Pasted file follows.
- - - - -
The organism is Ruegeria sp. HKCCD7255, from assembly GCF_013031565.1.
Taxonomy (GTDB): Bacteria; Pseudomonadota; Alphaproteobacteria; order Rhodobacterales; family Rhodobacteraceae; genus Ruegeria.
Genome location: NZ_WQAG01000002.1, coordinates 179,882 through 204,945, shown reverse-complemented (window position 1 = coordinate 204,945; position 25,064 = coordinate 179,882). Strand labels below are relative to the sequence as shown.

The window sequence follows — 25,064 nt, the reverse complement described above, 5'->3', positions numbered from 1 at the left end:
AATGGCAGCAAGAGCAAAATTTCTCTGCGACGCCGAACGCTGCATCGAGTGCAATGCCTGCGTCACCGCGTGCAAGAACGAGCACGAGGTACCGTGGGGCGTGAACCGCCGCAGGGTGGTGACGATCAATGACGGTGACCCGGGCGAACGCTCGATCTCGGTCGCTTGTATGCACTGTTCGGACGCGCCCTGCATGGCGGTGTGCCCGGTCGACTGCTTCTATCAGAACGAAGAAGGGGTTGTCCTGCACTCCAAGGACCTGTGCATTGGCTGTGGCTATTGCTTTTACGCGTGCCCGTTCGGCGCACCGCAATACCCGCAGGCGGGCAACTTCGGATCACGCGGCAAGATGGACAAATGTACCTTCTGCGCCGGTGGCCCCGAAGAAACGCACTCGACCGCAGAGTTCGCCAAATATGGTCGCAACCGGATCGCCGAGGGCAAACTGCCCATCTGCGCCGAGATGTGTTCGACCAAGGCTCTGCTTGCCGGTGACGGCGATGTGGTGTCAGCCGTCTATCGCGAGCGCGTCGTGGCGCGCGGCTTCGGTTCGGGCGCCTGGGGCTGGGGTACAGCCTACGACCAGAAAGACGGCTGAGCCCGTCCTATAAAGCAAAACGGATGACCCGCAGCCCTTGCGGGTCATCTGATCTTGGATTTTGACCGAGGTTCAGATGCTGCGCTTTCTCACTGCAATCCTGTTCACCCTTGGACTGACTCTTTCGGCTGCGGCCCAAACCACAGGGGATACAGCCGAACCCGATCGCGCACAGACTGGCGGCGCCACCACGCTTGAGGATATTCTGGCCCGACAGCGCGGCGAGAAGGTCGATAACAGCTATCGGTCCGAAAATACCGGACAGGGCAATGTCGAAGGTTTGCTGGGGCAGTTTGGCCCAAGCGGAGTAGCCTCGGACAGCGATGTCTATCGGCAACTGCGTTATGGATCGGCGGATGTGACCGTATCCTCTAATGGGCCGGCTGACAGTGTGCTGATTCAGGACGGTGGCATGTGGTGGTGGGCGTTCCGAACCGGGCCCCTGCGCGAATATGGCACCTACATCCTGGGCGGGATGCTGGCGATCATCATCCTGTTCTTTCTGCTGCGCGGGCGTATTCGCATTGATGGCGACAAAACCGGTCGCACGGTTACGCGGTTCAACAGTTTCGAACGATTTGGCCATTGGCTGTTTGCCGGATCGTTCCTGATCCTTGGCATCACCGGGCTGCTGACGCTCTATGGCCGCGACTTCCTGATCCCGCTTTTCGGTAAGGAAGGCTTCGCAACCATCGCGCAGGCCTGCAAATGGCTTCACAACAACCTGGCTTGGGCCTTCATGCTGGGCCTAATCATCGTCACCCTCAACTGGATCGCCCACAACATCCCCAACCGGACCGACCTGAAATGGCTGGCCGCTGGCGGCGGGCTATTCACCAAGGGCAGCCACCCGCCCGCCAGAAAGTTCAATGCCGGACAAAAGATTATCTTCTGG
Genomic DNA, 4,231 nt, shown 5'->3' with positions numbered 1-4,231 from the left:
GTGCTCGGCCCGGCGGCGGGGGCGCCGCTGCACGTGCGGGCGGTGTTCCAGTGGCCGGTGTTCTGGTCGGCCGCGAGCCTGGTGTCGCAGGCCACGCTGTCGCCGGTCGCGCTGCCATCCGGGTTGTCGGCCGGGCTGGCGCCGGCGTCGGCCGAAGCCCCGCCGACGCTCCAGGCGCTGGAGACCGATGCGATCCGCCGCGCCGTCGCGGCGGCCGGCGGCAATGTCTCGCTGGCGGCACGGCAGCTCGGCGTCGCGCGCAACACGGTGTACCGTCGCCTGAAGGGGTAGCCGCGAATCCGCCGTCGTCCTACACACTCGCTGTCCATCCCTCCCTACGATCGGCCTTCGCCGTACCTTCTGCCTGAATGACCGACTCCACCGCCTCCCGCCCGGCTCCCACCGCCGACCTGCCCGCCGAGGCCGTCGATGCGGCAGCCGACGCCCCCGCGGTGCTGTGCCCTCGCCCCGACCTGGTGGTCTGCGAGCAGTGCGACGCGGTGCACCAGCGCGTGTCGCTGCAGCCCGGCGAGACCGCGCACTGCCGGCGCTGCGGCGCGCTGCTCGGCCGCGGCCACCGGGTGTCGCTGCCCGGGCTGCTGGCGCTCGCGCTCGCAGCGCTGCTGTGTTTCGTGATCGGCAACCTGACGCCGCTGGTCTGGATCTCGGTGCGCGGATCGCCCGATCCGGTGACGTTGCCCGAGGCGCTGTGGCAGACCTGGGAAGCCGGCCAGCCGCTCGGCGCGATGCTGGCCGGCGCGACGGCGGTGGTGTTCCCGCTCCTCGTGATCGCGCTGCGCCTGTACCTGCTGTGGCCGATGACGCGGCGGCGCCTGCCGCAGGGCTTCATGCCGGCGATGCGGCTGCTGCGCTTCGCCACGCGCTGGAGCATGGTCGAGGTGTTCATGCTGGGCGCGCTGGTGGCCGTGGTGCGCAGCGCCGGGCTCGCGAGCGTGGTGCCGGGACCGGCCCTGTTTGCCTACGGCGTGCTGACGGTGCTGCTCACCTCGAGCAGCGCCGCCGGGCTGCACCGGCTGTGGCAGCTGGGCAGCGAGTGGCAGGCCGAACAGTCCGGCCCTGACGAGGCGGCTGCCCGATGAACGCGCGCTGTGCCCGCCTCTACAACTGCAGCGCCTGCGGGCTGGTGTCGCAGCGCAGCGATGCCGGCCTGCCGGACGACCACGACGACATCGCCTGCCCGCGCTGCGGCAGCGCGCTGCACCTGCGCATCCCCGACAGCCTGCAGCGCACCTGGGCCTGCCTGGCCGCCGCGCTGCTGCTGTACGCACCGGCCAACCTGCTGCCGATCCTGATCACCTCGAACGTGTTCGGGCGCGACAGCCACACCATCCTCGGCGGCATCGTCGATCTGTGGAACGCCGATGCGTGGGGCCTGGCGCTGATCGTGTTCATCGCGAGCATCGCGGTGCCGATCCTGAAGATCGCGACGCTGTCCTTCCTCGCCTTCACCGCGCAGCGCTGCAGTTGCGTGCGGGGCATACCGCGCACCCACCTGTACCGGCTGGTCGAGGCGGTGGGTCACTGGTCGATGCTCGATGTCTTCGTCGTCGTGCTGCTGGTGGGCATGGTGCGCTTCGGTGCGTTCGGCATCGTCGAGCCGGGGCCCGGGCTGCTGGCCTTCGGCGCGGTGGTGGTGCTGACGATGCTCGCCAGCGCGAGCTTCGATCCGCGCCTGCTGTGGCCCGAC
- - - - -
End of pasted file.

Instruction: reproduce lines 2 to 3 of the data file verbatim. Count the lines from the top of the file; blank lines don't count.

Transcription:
Taxonomy (GTDB): Bacteria; Pseudomonadota; Alphaproteobacteria; order Rhodobacterales; family Rhodobacteraceae; genus Ruegeria.
Genome location: NZ_WQAG01000002.1, coordinates 179,882 through 204,945, shown reverse-complemented (window position 1 = coordinate 204,945; position 25,064 = coordinate 179,882). Strand labels below are relative to the sequence as shown.